Whew! I did not poison myself, and the turkey was good. In preparation for the official Thanksgiving Day Turkey, I roasted a practice turkey, which I named Test Subject # 1 (AKA Steve). I have never roasted a turkey, so the practice turkey was necessary for primarily two reasons: (1) to ensure that the official Thanksgiving Day Turkey is flavorful and delicious and (2) to make certain that I don’t poison my family with salmonella. Here’s how it turned out.
It all happened so fast. I saw an advertisement in the Manna Grocery & Deli newsletter urging customers to “hurry up and reserve your Mary’s Free Range Organic Heritage Turkey for the Holidays!” I thought, well, my oh my, that sure sounds like a special turkey. I was intrigued. I consulted Google, and, turns out, this turkey lives in California and has its own website. A very special turkey indeed.
Well, the election is over and my guy lost. But, enough about politics. Let’s talk about food! It would be a shame if I wrote too many food articles on my blog without devoting one entirely to my favorite vegetable: the potato. What, were you expecting a detailed analysis of the election? I think not. In the grand scheme of things, the potato is infinitely more important.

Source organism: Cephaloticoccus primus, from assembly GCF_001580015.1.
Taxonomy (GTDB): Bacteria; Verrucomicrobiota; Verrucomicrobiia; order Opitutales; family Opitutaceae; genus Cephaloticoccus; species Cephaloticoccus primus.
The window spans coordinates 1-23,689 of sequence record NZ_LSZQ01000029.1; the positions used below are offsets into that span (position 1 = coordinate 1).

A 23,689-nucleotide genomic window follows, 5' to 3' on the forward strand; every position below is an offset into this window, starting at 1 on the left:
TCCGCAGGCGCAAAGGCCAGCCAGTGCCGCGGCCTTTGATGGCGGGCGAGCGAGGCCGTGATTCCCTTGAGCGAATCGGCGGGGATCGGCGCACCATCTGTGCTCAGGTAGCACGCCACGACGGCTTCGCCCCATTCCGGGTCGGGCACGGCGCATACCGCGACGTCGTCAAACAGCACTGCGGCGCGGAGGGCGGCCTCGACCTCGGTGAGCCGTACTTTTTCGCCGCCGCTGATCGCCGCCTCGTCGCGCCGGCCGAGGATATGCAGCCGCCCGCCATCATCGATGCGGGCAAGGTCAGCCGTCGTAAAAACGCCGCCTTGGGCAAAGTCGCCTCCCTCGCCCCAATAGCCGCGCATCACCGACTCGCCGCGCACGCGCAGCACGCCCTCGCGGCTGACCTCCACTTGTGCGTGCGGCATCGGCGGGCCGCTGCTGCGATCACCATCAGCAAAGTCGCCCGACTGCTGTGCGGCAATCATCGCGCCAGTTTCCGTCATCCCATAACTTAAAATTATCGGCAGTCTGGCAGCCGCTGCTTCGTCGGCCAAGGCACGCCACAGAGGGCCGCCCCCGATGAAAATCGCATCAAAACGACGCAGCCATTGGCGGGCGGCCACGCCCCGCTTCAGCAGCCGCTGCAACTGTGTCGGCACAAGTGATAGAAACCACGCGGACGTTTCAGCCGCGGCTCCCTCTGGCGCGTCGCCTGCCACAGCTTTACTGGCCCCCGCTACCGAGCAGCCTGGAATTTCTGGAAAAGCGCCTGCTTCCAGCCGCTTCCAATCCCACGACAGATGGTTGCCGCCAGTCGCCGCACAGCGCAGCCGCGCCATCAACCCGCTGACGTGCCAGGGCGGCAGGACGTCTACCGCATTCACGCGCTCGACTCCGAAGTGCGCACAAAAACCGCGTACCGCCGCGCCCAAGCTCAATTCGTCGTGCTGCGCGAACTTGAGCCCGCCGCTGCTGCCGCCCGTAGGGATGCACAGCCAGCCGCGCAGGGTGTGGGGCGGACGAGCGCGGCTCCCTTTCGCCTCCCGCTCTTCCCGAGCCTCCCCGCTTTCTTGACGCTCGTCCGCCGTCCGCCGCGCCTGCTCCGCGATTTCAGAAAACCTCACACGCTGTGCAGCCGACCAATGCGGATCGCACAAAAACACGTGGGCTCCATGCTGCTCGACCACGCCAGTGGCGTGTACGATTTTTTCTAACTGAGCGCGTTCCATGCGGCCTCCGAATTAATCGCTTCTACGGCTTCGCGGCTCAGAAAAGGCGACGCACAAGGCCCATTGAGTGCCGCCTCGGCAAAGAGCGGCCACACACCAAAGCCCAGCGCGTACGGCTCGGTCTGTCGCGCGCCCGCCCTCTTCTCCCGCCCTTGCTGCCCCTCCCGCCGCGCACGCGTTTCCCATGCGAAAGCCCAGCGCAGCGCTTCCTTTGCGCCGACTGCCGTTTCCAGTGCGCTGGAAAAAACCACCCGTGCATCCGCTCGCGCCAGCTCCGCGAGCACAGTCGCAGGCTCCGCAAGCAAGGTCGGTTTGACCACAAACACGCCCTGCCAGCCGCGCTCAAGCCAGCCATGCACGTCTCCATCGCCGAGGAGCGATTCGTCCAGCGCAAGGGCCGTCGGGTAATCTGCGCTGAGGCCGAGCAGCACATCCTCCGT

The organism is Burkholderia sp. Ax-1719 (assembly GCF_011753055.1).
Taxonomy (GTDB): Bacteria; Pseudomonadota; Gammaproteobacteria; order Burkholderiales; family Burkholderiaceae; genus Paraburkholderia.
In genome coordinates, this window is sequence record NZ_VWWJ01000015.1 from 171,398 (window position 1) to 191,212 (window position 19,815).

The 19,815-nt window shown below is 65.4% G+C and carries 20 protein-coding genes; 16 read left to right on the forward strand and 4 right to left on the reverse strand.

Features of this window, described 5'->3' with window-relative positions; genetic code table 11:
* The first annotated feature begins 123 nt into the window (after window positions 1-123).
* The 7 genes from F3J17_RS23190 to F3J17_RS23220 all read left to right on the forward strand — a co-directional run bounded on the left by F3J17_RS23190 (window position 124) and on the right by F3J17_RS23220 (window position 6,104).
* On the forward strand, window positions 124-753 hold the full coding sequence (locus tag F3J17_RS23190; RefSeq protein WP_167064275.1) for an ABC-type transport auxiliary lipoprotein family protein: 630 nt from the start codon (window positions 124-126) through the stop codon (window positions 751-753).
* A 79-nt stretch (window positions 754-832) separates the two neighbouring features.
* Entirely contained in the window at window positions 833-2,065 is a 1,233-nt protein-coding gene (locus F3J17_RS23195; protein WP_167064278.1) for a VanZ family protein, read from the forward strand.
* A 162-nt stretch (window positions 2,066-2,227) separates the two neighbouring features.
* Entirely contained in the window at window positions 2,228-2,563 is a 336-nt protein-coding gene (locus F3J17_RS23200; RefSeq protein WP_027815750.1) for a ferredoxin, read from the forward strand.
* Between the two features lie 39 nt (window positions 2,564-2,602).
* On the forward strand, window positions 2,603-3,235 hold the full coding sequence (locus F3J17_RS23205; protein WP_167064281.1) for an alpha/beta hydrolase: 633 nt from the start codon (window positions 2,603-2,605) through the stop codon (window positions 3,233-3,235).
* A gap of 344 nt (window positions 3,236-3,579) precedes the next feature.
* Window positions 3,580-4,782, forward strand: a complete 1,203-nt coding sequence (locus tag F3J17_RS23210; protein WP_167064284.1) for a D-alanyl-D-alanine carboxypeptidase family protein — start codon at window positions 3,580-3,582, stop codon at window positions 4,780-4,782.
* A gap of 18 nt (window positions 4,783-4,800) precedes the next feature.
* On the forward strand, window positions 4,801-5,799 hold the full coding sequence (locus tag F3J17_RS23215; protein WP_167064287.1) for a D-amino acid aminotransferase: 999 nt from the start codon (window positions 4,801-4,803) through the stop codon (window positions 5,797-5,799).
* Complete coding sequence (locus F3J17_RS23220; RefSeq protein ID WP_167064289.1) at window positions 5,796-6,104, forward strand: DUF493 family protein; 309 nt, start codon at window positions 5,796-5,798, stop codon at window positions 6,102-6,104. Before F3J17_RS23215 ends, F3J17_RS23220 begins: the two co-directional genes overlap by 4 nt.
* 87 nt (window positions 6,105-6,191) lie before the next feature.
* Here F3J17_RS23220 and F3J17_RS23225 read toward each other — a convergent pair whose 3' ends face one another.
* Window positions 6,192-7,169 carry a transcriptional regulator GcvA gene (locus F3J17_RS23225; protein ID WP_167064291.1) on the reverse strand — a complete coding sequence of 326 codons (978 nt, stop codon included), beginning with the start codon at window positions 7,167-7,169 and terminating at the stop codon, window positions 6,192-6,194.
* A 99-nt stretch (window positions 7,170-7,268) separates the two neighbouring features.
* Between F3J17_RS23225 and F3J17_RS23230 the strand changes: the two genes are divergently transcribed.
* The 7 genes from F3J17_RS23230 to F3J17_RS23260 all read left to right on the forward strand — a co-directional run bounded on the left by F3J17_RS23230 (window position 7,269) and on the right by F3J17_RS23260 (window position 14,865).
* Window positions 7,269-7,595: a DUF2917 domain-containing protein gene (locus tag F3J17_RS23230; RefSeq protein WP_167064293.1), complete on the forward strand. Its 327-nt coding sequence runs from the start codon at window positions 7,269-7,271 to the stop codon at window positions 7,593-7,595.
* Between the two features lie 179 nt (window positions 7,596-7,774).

There’s a lot of fretting going on about the election, and many people are flat-out scared about the state of the union in general. On Wednesday of this week roughly half the country will be down in the dumps because their guy lost. Next Wednesday, the other half will be a nervous wreck because they’ll realize that their guy has to somehow fix a terrible economy. Both sides will continue to wonder if we’ve reached a new status quo, or if things will start to turn around. I’ve never heard so many expressions of worry and consternation over the future of our country as I’ve heard over the past six months.
I’ve taken about a week off from writing – something I plan to do from time to time – and what better way to ramp this thing back up than with a food post. In a previous post, “How to Make Beef Stew That is Not Terrible,” I mentioned the “trifecta” of soups that any cook ought to be able to whip up on a moment’s notice: chili, vegetable soup and beef stew. These are fundamental cold-weather soups that should be learned first, because they form the basic building-blocks for many other soups. For example, a traditional vegetable soup can be easily converted into a Tuscan vegetable soup with the addition of cannellini beans, zucchini, spinach and a parmesan cheese topping.